Governance

205 Items

The flag of the European Union

Richard Revel

Analysis & Opinions - The National Interest

A Call for Realism in Europe

| May 27, 2018

Strategic thought in Europe is underdeveloped. Hard power and military force remain beyond the scope of many Europeans. That is a problem because the extent to which Europeans can understand the world determines the extent to which they can exert influence. The United States are in a relative decline and there is no guarantee that Washington will protect Europe against the rise of China, the threat from Russia, and/or the instability from the Middle East. Europe will have to stand upon its own feet and take responsibility for its own fate. Doing so not only requires significant investment in military resources, but also a renaissance of European realist thought.

Sir John Sawers with Sec. Ash Carter and Amb. Nicholas Burns

Benn Craig/ Belfer Center

Analysis & Opinions

Conversations in Diplomacy: Sir John Sawers

| Mar. 01, 2018

In this installment of “Conversations in Diplomacy," the Future of Diplomacy Project's Faculty Director Nicholas Burns is joined by Sir John Sawers, the former Chief of the Secret Intelligence Service, MI6, for a conversation on tackling global security challenges in the digital age and the changing nature of intelligence agencies.

Chinese President Xi Jinping, right, and British Prime Minister Theresa May gesture ahead of a meeting at the Diaoyutai State Guesthouse in Beijing. February 1, 2018 (Wu Hong/Pool Photo via Associated Press).

Wu Hong/Pool Photo via Associated Press

Analysis & Opinions - Institut Montaigne

Brexit: What’s Next for the China-UK Relationship?

| Feb. 19, 2018

During her recent visit to China, Prime Minister Theresa May emphasized one fact: after leaving the EU, "we - the United Kingdom - will be free to strike our own trade deals". As a first step towards a post-Brexit commercial agreement, the UK and China signed a “joint trade and investment review”, which is quite different from a trade agreement (hardly possible while the UK remains part of the EU). Meanwhile, £9 billion deals were signed.

French President Emmanuel Macron arrives to a signing ceremony to name former CEO of Cisco Systems John Chambers as the representative of the French Tech, during the "Choose France" summit, at the Chateau de Versailles, outside Paris. January 22, 2018 (Thibault Camus/Associated Press, Pool). Keywords: France, president, Emmanuel Macron

Thibault Camus/Associated Press, Pool

Analysis & Opinions - The Sunday Times

The First Signs of Rust on Macron's Iron Hand

| Jan. 21, 2018

Whenever someone is trying to persuade me that liberal democracy is in crisis and that populist demagogues and fire-breathing tyrants are taking over the world, I refer them to the talented Monsieur Macron. If Marine Le Pen had won last year's French presidential election, the thesis of a democratic crisis might have plausibility. But Macron smashed her, winning two-thirds of the vote in the second round.

French President Emmanuel Macron, left, and Chinese President Xi Jinping shake hands after a joint press briefing at the Great Hall of the People in Beijing on Jan. 9, 2018 (AP Photo/Mark Schiefelbein, Pool).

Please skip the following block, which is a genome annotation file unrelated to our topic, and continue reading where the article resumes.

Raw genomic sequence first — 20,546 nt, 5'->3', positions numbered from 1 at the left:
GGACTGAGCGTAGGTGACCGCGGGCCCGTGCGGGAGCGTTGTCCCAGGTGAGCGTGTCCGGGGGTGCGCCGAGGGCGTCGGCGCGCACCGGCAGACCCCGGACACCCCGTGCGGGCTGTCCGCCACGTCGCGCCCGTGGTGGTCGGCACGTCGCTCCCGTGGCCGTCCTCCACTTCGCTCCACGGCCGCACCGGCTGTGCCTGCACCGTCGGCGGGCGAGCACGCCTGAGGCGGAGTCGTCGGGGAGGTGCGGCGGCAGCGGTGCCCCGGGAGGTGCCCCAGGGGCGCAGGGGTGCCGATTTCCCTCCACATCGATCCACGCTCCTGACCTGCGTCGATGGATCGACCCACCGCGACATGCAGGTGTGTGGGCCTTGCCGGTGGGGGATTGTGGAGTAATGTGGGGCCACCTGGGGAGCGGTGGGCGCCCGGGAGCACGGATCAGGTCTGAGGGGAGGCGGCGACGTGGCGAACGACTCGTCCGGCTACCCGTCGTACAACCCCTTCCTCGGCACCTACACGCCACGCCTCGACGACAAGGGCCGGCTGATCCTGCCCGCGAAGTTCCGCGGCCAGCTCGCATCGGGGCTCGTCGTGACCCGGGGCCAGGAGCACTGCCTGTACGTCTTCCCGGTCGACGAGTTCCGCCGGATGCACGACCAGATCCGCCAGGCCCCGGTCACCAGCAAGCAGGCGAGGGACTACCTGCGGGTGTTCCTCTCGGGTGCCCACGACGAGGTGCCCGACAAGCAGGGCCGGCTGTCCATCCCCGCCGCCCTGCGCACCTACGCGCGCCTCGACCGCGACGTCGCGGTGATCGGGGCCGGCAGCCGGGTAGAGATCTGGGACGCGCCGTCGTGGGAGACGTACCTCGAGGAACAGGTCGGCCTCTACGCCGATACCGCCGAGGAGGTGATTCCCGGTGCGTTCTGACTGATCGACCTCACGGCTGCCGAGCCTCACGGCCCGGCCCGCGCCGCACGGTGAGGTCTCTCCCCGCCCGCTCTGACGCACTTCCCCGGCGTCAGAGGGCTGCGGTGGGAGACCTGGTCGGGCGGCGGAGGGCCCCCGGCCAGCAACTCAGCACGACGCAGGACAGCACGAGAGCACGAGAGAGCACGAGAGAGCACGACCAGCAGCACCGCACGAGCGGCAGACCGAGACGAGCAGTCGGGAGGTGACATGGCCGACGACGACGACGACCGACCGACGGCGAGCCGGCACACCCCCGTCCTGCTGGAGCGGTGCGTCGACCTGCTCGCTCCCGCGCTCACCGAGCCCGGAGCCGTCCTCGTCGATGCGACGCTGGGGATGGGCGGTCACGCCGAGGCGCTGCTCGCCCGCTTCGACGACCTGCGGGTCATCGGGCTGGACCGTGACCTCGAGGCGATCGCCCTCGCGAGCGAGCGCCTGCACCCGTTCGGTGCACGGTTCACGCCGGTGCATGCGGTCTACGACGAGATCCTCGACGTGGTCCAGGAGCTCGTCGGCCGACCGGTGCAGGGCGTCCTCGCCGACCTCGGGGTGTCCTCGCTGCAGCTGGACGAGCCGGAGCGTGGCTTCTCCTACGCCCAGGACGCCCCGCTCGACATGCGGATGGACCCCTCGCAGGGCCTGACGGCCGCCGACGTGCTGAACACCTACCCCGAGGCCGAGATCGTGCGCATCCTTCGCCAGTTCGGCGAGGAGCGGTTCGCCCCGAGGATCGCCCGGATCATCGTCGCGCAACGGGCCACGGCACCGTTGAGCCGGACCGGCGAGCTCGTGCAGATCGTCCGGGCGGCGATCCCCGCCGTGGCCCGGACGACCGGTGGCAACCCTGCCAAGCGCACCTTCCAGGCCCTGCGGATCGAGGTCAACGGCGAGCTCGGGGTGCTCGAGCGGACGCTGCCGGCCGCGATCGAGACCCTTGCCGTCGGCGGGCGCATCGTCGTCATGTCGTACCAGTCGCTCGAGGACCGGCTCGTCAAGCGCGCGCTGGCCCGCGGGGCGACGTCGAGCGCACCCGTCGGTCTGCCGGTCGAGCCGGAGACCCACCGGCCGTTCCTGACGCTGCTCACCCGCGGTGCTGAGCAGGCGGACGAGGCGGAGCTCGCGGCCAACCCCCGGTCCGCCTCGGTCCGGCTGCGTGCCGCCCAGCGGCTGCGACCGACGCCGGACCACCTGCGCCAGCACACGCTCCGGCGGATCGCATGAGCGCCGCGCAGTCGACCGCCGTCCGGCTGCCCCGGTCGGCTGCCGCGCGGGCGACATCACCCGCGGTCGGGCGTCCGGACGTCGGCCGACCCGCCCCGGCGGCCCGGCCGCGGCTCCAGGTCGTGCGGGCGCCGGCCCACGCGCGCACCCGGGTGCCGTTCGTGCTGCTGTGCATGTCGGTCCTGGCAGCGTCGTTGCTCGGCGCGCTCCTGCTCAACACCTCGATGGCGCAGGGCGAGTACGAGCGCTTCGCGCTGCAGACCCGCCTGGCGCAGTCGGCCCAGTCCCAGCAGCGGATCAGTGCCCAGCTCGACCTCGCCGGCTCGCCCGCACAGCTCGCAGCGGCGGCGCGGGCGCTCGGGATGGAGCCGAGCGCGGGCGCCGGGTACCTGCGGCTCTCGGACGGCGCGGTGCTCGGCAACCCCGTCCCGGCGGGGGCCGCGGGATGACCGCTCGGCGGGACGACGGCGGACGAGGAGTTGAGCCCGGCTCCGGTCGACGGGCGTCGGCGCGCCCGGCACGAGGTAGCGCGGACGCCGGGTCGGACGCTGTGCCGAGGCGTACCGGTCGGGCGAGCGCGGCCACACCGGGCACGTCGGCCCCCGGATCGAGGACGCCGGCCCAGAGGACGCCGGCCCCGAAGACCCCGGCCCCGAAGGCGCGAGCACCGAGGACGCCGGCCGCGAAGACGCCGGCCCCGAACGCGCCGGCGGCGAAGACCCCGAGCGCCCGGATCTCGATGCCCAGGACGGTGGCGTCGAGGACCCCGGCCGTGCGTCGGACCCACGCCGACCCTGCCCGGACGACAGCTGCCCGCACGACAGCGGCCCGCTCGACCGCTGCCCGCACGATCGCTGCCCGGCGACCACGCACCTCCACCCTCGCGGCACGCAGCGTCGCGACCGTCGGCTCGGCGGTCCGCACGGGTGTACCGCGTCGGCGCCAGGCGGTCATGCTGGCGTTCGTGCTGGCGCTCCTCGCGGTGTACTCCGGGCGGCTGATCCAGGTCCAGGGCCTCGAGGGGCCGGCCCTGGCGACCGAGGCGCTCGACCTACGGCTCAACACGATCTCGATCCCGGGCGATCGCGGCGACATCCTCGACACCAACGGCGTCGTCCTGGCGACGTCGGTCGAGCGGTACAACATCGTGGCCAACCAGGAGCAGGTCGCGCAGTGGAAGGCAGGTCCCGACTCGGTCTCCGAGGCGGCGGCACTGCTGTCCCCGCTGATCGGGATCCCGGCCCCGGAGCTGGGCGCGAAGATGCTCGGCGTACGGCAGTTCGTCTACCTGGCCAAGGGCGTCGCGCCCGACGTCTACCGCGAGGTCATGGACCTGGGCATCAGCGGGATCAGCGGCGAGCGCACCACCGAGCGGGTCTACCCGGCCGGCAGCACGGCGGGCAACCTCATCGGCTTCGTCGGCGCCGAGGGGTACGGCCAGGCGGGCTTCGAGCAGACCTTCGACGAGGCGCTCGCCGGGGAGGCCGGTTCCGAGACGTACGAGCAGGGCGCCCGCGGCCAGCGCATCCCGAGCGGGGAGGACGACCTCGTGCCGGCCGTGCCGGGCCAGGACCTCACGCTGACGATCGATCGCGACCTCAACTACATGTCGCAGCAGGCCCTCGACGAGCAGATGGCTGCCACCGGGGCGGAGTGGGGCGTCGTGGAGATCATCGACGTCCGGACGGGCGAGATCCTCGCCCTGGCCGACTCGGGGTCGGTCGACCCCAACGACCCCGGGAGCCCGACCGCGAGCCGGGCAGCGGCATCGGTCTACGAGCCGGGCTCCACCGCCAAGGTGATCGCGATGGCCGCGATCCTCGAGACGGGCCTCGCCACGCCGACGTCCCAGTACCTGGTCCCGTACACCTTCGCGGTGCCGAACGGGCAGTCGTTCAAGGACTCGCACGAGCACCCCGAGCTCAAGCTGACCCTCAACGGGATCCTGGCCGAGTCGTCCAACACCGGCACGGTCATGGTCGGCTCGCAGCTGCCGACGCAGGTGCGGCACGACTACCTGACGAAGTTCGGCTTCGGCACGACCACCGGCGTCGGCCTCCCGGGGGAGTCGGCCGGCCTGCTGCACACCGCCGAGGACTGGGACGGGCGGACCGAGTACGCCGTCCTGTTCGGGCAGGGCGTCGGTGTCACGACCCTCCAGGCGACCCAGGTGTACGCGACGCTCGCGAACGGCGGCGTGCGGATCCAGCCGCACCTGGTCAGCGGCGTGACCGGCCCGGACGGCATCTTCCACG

AP Photo/Mark Schiefelbein, Pool

Analysis & Opinions - Institut Montaigne

Macron’s Travel Diaries - First Step: China

| Jan. 08, 2018

Macron’s decision to start off the year with a trip to China carries a symbolic weight, which adds a special aura to his arrival in Beijing. Elected in May by 66% of the French electorate and supported by a strong parliamentary majority, the President was able to assert his power and authority. A quality much appreciated by Chinese leaders, who are astounded by Angela Merkel and Theresa May’s fragility, despite their respective successes in their countries’ parliamentary elections. 

U.S. President Donald Trump, left, and German Chancellor Angela Merkel at a bilateral meeting on the eve of the G-20 summit in Hamburg, Germany, on July 6, 2017 (AP Photo/Matthias Schrader, pool).

AP Photo/Matthias Schrader, pool

Analysis & Opinions - USA Today

America is on the Brink of a Historic Break With Europe, Thanks to Trump

| Dec. 26, 2017

Trump is the first U.S. president since World War II who does not seem to consider himself the leader of the democratic West. His populist America First platform has opened deep fissures in his relations with European leaders.

Pigeons fly in front of the Euro sculpture at the old European Central Bank building in Frankfurt, Germany, on Thursday, Nov. 10, 2016. (AP Photo/Michael Probst)

AP Photo/Michael Probst

Analysis & Opinions - Project Syndicate

Monetary-Policy Normalization in Europe in 2018

| Dec. 22, 2017

When the European Central Bank’s Governing Council met on December 14, there was little to surprise financial markets, because no policy changes could be gleaned from public remarks. The previous meeting, in late October, had already set the stage for the normalization of monetary policy, with the announcement that the ECB would halve its monthly asset purchases, from €60 billion ($71 billion) to €30 billion, beginning in January 2018.

Ambassador Douglas Lute speaks at the Future of Diplomacy Project

Benn Craig/Belfer Center

Analysis & Opinions - Future of Diplomacy Project

NATO and Russia: An Uneasy Relationship

| Nov. 08, 2017

Ambassador Douglas Lute, former ambassador to the North Atlantic Council, NATO's principal decision-making body, spoke at the Future of Diplomacy project on NATO's role today, adapting to current threats, and Russia's relationship with NATO and its member States.